How hedgehogs hibernate

Hedgehogs spend roughly half their lives in hibernation. That’s a lot of time spent sleeping and, considering their numbers have plummeted in recent years, it’s important to know what specific threats they may face during this period. Dr Lucy Bearman-Brown, senior lecturer at Hartpury University, Gloucestershire, has been following the lives of the hedgehogs on her campus for nearly ten years. So she was perfectly placed to investigate the different factors associated with hibernation and which may be important in impacting hedgehog numbers.

138 hedgehog hibernation nests

Lucy, along with Dr Richard Yarnell & Dr Antonio Uzal, radio-tracked 31 hedgehogs at two different mixed commercial farms in England, one arable-dominated (Brackenhurst) and the other pasture-dominated (Hartpury). Both farms are large, over 330ha, and made up of university campuses alongside the farmland. Habitat varies across the sites consisting of a mixture of arable and pasture fields, amenity grassland, woodland and hedgerows, as well as the university buildings. Lucy and her surveyors worked over two winters, collecting information on 138 hibernation nests.

One issue concerning us is how much weight hedgehogs lose whilst they’re sleeping. It’s important to know because in areas with little or lower food availability, hedgehogs may expend energy roaming further looking for more food to put on weight. Or if there’s less food available then the hedgehog population is likely to remain low and vulnerable. Lucy gathered information for twenty-one animals, weighing them just before they went into a deep slumber, and again when they became active. Her findings were fascinating. At both sites females lost body mass, 14% at Lucy’s campus Hartpury and 25% at Brackenhurst in Nottinghamshire. Surprisingly, whilst the males at Hartpury lost about 15% on average – a similar amount to the females that also lived there – the male hedgehogs at Brackenhurst increased their body mass.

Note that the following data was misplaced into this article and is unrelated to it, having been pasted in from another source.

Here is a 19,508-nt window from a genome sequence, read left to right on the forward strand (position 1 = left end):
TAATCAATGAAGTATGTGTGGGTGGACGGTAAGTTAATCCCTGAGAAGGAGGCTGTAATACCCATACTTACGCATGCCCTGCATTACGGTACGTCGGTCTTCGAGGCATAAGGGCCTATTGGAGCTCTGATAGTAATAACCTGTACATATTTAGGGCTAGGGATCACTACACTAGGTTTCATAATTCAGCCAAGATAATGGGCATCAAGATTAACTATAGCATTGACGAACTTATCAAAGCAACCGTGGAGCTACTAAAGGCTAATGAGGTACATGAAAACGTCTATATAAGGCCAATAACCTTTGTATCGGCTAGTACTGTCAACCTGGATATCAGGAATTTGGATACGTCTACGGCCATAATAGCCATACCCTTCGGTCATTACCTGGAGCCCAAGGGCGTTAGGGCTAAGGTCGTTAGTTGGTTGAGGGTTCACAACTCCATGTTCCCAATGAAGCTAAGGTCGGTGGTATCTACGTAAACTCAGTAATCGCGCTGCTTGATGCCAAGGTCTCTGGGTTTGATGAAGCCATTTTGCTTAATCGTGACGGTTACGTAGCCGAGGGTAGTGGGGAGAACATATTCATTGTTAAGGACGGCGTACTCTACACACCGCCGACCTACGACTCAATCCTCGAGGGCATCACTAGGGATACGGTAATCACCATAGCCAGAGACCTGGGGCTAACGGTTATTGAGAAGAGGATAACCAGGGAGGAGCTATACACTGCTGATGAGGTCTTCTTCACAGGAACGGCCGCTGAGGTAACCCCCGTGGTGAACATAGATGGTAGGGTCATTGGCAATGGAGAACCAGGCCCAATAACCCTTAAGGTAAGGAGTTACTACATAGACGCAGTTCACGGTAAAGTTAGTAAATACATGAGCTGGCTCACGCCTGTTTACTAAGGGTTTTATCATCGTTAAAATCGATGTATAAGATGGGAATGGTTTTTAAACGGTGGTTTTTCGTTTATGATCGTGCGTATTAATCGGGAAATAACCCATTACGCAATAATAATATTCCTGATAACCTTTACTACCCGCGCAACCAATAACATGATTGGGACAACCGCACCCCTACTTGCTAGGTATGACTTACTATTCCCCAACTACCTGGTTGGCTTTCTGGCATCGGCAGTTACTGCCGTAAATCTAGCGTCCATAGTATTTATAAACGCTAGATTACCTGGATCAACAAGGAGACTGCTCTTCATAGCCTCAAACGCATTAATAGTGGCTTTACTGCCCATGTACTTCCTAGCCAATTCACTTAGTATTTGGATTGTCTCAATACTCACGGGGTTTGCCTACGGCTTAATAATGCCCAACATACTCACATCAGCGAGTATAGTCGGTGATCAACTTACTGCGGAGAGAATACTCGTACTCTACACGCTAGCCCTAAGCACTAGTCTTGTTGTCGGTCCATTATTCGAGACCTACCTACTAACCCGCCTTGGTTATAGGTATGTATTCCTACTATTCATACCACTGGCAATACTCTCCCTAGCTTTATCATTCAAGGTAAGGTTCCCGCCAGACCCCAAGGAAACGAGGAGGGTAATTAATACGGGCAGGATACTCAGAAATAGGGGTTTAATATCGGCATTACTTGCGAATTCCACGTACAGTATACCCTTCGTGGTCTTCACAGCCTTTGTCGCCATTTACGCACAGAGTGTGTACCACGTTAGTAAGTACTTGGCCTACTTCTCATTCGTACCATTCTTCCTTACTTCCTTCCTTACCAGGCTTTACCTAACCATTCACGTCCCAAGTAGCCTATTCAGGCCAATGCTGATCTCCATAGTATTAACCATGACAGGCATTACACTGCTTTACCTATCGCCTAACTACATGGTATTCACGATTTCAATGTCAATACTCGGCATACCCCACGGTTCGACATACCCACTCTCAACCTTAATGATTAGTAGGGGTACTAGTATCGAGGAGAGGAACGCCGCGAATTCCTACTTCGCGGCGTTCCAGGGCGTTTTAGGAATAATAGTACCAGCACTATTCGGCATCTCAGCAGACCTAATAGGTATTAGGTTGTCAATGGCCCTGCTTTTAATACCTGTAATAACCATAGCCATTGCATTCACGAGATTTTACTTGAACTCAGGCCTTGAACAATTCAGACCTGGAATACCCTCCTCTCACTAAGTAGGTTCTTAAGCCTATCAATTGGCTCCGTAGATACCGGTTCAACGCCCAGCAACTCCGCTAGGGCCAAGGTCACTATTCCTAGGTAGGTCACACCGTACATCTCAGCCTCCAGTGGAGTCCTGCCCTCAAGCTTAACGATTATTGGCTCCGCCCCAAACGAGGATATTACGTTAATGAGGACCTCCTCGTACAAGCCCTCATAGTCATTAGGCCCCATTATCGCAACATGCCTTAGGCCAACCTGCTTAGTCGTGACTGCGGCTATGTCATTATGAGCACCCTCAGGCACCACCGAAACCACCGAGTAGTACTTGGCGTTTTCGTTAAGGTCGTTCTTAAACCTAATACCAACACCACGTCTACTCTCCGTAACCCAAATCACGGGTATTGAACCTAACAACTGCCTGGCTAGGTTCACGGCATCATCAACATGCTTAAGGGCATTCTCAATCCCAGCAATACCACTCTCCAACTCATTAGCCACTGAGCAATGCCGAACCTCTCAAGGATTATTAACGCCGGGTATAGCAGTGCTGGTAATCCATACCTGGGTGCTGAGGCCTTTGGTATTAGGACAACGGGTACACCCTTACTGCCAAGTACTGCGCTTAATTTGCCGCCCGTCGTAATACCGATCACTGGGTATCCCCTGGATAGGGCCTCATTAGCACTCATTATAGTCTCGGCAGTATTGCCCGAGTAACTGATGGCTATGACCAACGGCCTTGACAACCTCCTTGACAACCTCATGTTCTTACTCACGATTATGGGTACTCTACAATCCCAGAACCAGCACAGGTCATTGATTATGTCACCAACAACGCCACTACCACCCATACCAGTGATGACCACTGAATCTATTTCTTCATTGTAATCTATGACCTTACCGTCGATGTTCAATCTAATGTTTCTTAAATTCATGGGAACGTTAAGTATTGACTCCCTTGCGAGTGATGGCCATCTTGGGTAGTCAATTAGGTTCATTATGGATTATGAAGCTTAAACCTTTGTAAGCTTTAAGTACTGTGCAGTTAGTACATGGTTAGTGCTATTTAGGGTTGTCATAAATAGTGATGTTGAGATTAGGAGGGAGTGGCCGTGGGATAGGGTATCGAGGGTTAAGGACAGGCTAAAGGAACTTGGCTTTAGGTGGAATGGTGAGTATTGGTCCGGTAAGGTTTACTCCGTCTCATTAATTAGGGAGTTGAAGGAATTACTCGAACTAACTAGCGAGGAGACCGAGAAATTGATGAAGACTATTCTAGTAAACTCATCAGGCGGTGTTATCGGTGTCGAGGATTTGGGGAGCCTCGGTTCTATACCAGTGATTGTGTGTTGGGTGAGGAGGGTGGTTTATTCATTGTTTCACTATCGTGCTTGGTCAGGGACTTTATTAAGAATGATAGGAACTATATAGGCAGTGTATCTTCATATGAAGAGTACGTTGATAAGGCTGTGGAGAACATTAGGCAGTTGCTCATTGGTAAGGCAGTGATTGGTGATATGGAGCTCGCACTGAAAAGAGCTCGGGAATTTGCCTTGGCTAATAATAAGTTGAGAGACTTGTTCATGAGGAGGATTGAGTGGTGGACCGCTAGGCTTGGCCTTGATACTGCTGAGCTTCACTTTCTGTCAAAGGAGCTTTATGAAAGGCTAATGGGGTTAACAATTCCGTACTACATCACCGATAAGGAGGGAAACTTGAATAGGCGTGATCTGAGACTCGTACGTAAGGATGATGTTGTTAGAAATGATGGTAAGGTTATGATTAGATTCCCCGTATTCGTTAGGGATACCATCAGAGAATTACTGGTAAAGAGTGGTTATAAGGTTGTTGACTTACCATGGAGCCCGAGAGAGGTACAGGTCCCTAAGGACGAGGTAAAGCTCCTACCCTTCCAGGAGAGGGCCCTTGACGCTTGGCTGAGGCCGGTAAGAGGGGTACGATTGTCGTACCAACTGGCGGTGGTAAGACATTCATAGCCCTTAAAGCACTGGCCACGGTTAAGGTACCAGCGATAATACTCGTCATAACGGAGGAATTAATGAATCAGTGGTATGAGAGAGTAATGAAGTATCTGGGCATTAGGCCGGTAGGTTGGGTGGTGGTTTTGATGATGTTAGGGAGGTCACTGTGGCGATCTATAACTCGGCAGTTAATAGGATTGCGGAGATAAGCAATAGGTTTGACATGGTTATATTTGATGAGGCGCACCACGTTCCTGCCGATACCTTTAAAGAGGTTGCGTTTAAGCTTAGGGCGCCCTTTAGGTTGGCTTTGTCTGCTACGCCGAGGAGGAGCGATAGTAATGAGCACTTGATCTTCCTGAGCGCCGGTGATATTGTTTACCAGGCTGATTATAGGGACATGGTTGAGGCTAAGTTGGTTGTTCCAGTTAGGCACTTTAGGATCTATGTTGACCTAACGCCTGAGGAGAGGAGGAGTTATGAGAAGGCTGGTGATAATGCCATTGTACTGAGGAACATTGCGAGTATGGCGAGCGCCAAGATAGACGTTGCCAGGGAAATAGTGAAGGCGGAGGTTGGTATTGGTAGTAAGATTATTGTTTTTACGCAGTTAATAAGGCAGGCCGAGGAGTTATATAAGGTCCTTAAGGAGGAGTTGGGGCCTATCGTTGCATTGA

Moving home

Interestingly it seemed that the more often the hedgehogs moved nests, the greater their loss of body mass. Lucy isn’t sure whether the hedgehogs that gained weight were able to forage and find food during the winter or if they had woken earlier than suspected in March or April and already begun to forage and put weight back on. Reassuringly, these body mass reductions are within the range recorded in many previous studies.

Moving nests is not unusual for hibernation species. We don’t know why they move – but we do know it happens. The hedgehogs nested in roughly five nests each during their 151-day hibernation period. Thirteen animals stayed in the same nest for at least 89 days before moving and all hedgehogs used at least three different nests during hibernation. We know that hibernation patterns may vary in different countries or regions; latitudinal differences that affect weather and temperature can vary the length of the hibernation period.

Why do hedgehogs change nests during hibernation?

Why do hedgehogs change nests during hibernation? Do they need to rouse periodically, to get their organs functioning again or to avoid parasites? Or is it because temperature or humidity fluctuations changed at their chosen nest site and they need to look for somewhere more suitable? Do they move because there’s less chance of being discovered by a predator if they change nest sites frequently? Or would they prefer long stable winters and ideally not rouse and move at all during hibernation?

There’s still much we need to find out but, reassuringly, none of Lucy’s hedgehogs died during the hibernation period. This means that their more vulnerable time – to predation, road kill or starvation – is when they are active, and directly before and after winter. Other PTES & BHPS-funded research will provide more answers to some of these questions soon.

Thank you for helping us fund this research to protect hedgehogs in the UK.

If you’d like to support work like this, please donate or set up a direct debit today.

Let's keep in touch...

We'd love to tell you about our conservation work through our regular newsletter Wildlife World, and also how you can save endangered species through volunteering, taking action or donating. You must be 18 or over. The information that you provide will be held by People’s Trust for Endangered Species. For information on how PTES processes personal data, please see our privacy policy.

People's Trust For Endangered Species

People's Trust for Endangered Species, 3 Cloisters House, 8 Battersea Park Road, London SW8 4BG

Registered Charity Number: 274206 • Site Design: Mike Leach Creative at Waters • Branding: Be Colourful

Copyright PTES 2023

- Enter Your Location -
- or -